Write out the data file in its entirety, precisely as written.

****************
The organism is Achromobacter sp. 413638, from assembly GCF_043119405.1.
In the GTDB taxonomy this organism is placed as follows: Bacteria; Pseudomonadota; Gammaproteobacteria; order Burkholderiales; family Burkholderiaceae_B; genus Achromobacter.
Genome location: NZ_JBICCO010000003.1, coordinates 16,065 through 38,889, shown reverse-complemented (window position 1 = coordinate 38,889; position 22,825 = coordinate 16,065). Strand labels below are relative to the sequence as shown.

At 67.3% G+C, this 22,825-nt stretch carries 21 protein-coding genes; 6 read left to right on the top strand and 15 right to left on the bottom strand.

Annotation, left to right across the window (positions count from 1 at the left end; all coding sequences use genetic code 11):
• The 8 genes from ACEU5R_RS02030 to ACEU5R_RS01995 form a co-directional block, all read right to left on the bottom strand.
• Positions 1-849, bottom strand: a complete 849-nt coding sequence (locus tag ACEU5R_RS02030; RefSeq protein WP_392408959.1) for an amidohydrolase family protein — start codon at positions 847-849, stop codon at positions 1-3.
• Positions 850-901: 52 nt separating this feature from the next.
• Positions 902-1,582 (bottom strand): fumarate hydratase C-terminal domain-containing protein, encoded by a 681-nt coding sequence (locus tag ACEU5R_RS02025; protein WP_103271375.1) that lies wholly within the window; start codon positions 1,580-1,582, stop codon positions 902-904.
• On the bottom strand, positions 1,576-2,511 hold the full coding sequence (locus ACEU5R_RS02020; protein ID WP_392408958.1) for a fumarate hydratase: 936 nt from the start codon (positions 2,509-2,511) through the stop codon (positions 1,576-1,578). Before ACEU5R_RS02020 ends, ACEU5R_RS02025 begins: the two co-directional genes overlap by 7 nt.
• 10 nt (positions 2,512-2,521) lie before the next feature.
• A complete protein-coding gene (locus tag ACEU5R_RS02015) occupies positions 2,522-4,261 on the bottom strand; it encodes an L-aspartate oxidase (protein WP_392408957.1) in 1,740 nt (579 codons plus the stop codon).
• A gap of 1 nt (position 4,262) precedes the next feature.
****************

The organism is Achromobacter sp. 413638, from assembly GCF_043119405.1.
In the GTDB taxonomy this organism is placed as follows: Bacteria; Pseudomonadota; Gammaproteobacteria; order Burkholderiales; family Burkholderiaceae_B; genus Achromobacter.
Genome location: NZ_JBICCO010000003.1, coordinates 16,065 through 38,889, shown reverse-complemented (window position 1 = coordinate 38,889; position 22,825 = coordinate 16,065). Strand labels below are relative to the sequence as shown.

At 67.3% G+C, this 22,825-nt stretch carries 21 protein-coding genes; 6 read left to right on the top strand and 15 right to left on the bottom strand.

Annotation, left to right across the window (positions count from 1 at the left end; all coding sequences use genetic code 11):
• The 8 genes from ACEU5R_RS02030 to ACEU5R_RS01995 form a co-directional block, all read right to left on the bottom strand.
• Positions 1-849, bottom strand: a complete 849-nt coding sequence (locus tag ACEU5R_RS02030; RefSeq protein WP_392408959.1) for an amidohydrolase family protein — start codon at positions 847-849, stop codon at positions 1-3.
• Positions 850-901: 52 nt separating this feature from the next.
• Positions 902-1,582 (bottom strand): fumarate hydratase C-terminal domain-containing protein, encoded by a 681-nt coding sequence (locus tag ACEU5R_RS02025; protein WP_103271375.1) that lies wholly within the window; start codon positions 1,580-1,582, stop codon positions 902-904.
• On the bottom strand, positions 1,576-2,511 hold the full coding sequence (locus ACEU5R_RS02020; protein ID WP_392408958.1) for a fumarate hydratase: 936 nt from the start codon (positions 2,509-2,511) through the stop codon (positions 1,576-1,578). Before ACEU5R_RS02020 ends, ACEU5R_RS02025 begins: the two co-directional genes overlap by 7 nt.
• 10 nt (positions 2,512-2,521) lie before the next feature.
• A complete protein-coding gene (locus tag ACEU5R_RS02015) occupies positions 2,522-4,261 on the bottom strand; it encodes an L-aspartate oxidase (protein WP_392408957.1) in 1,740 nt (579 codons plus the stop codon).
• A gap of 1 nt (position 4,262) precedes the next feature.